Center Stage
Collaboration: Part of Our DNA, Part of Our Challenge
Published Thursday, 24-Jun-2010 in issue 1174
One of the defining characteristics of San Diego as a community is the degree to which groups in our area seek out collaborative opportunities to get things done. This type of work has been noticed by people throughout the state. In fact, just a few years ago at an “Envision San Diego” event, the state librarian described collaboration as “part of the DNA” of San Diego. LGBT San Diego is no different. Long before “collaboration” was the buzz word it has become today, San Diego LGBT organizations understood the importance of finding ways to work together, despite varying missions and strategies. Most date the “founding” or establishment of a significant LGBT San Diego community to 40 years ago with the beginnings of approximately five organizations, each connected to the other through their respective work towards greater inclusion, empowerment and social justice. That’s collaboration within the community, and although there is always room for improvement, it has been, and remains, vitally important to our success. But there’s a different order of collaboration that is equally important and in some ways, much more difficult: collaboration with organizations outside the LGBT community. Every year for the last five years, The San Diego LGBT Community Center has asked community members and stakeholders about the “most strategic and important work” The Center can be doing. One of the resounding answers has always been “more collaboration building.” This year was no different. More than 70% of respondents to this question prioritized building relationships and collaborations with: 1) non-LGBT, socially responsible organizations interested in social justice; 2) organizations among communities of color whose work involves increasing social justice; and 3) faith organizations who are committed to inclusion and social justice. Further, community members had in mind particular kinds of collaborations, e.g., collaborations with those organizations and representatives where our relationships are not yet as deep and strong as they can be. In other words, building collaborations with those who already agree with us 100% is not the strategic collaboration and relationship-building work our stakeholders meant when they responded. They meant the much more difficult work of building or strengthening new relationships. Standing alone, the LGBT community does not have the numbers required to move the mountains of public opinion that we need to move. While our community is full of brave, committed and dedicated freedom fighters, we need even more. We need willing partners, and we need even more of those partners than we have today. Collaboration building work is not for the faint-hearted. It is long-term, time-intensive and person-to-person work. It requires a willingness to focus on immediate points of unity (rather than disunity), while working toward an ultimate goal of even greater mutual understanding and unity. It requires optimism, realism and enormous amounts of patience and perseverance. Anyone really engaged in collaborative work knows very well the slow pace and frustrations that often accompany such efforts. But the community reminds us that just because it’s hard, doesn’t mean we shouldn’t keep trying. This type of work cannot be the work of only a few or any single LGBT organization; it has to be the work of many in the community. Some are already engaged in this work, but the efforts of many more will be required if we are to be successful. Collaboration building requires that LGBT and allied community members who belong to a variety of organizations work consistently to build bridges. That means community members who work with or support organizations like the Environmental Health Coalition, the League of Women Voters, the local NAACP, and so many others, can help by ensuring that the organizational staff members and leadership of those organizations are introduced to and meet with local LGBT organizational leadership and members. It means looking for opportunities to work together on something of mutual interest or concern. It also means that LGBT community members can help by taking the time to join and support a variety of non-LGBT organizations like the ACLU of San Diego and Imperial Counties; Planned Parenthood of San Diego & Riverside Counties and a multitude of other organizations. We need justice partners and we can all help to identify them in order to work toward a more successful future, and a more welcoming community for all those who will follow us.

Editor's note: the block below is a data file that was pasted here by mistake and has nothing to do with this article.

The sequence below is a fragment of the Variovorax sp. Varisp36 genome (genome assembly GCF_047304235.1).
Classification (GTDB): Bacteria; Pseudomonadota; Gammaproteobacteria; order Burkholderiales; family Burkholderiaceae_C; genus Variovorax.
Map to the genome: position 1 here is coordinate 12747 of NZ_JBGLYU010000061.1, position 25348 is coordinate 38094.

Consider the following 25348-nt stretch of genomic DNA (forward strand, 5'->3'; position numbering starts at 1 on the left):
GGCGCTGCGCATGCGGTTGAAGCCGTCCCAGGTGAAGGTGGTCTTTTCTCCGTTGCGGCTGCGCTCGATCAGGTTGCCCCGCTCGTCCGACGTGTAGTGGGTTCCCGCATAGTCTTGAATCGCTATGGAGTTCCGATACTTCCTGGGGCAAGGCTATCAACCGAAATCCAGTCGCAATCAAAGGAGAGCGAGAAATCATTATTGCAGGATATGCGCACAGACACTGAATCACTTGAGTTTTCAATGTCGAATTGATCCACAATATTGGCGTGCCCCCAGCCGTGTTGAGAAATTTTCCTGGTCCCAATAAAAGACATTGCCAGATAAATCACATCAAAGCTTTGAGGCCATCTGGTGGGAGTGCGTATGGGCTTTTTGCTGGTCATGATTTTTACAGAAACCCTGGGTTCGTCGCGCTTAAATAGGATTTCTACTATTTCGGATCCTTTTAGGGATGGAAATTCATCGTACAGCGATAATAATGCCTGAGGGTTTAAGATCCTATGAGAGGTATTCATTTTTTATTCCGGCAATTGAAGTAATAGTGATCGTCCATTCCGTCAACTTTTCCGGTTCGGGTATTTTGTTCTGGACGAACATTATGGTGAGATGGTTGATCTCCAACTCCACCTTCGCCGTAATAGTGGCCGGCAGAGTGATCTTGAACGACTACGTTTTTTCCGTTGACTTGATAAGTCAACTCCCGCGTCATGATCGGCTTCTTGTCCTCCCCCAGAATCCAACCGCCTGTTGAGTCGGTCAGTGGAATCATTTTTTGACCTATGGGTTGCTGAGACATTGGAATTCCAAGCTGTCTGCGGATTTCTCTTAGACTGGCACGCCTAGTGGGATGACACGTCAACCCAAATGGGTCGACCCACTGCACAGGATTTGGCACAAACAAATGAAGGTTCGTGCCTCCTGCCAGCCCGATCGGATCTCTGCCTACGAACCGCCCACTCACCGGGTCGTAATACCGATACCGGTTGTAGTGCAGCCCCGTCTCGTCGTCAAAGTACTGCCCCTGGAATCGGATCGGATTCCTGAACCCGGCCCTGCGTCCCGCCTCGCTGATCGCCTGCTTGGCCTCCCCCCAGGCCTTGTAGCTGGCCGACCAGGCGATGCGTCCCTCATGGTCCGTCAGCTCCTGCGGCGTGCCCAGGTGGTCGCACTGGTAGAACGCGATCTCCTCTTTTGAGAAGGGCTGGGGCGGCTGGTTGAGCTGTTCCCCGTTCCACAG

Dr. Delores A. Jacobs is the chief executive officer of The San Diego LGBT Community Center. Facebook: Support The San Diego LGBT Community Center

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